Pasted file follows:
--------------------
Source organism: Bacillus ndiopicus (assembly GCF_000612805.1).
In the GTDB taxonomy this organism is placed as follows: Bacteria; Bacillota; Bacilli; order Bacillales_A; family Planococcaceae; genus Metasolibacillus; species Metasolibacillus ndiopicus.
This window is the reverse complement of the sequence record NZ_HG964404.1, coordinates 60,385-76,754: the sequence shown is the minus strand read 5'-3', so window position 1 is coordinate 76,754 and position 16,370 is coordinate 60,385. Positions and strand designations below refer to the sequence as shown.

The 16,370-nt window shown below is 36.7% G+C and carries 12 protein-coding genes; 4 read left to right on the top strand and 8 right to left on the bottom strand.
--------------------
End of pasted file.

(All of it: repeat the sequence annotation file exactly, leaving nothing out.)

Source organism: Bacillus ndiopicus (assembly GCF_000612805.1).
In the GTDB taxonomy this organism is placed as follows: Bacteria; Bacillota; Bacilli; order Bacillales_A; family Planococcaceae; genus Metasolibacillus; species Metasolibacillus ndiopicus.
This window is the reverse complement of the sequence record NZ_HG964404.1, coordinates 60,385-76,754: the sequence shown is the minus strand read 5'-3', so window position 1 is coordinate 76,754 and position 16,370 is coordinate 60,385. Positions and strand designations below refer to the sequence as shown.

The 16,370-nt window shown below is 36.7% G+C and carries 12 protein-coding genes; 4 read left to right on the top strand and 8 right to left on the bottom strand.